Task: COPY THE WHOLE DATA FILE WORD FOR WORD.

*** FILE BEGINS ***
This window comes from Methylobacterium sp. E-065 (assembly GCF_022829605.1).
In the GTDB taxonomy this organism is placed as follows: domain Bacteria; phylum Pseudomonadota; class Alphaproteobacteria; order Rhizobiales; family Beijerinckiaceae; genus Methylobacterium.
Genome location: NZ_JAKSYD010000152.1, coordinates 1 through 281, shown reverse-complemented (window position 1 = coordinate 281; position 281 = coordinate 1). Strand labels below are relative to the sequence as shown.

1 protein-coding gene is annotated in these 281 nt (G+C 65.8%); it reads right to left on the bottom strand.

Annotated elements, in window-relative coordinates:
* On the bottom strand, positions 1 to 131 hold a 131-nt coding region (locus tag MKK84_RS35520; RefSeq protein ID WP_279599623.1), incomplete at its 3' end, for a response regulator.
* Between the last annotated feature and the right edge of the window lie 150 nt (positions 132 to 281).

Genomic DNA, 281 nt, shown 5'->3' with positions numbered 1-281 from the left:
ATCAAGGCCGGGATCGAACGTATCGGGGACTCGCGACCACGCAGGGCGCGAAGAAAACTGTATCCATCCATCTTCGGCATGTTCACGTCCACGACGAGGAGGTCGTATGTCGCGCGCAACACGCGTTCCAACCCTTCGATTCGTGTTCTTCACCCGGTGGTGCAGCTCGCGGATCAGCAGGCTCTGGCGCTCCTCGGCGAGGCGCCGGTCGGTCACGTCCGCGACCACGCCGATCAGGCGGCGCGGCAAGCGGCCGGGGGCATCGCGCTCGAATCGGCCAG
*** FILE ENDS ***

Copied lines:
This window comes from Methylobacterium sp. E-065 (assembly GCF_022829605.1).
In the GTDB taxonomy this organism is placed as follows: domain Bacteria; phylum Pseudomonadota; class Alphaproteobacteria; order Rhizobiales; family Beijerinckiaceae; genus Methylobacterium.
Genome location: NZ_JAKSYD010000152.1, coordinates 1 through 281, shown reverse-complemented (window position 1 = coordinate 281; position 281 = coordinate 1). Strand labels below are relative to the sequence as shown.

1 protein-coding gene is annotated in these 281 nt (G+C 65.8%); it reads right to left on the bottom strand.

Annotated elements, in window-relative coordinates:
* On the bottom strand, positions 1 to 131 hold a 131-nt coding region (locus tag MKK84_RS35520; RefSeq protein ID WP_279599623.1), incomplete at its 3' end, for a response regulator.
* Between the last annotated feature and the right edge of the window lie 150 nt (positions 132 to 281).

Genomic DNA, 281 nt, shown 5'->3' with positions numbered 1-281 from the left:
ATCAAGGCCGGGATCGAACGTATCGGGGACTCGCGACCACGCAGGGCGCGAAGAAAACTGTATCCATCCATCTTCGGCATGTTCACGTCCACGACGAGGAGGTCGTATGTCGCGCGCAACACGCGTTCCAACCCTTCGATTCGTGTTCTTCACCCGGTGGTGCAGCTCGCGGATCAGCAGGCTCTGGCGCTCCTCGGCGAGGCGCCGGTCGGTCACGTCCGCGACCACGCCGATCAGGCGGCGCGGCAAGCGGCCGGGGGCATCGCGCTCGAATCGGCCAG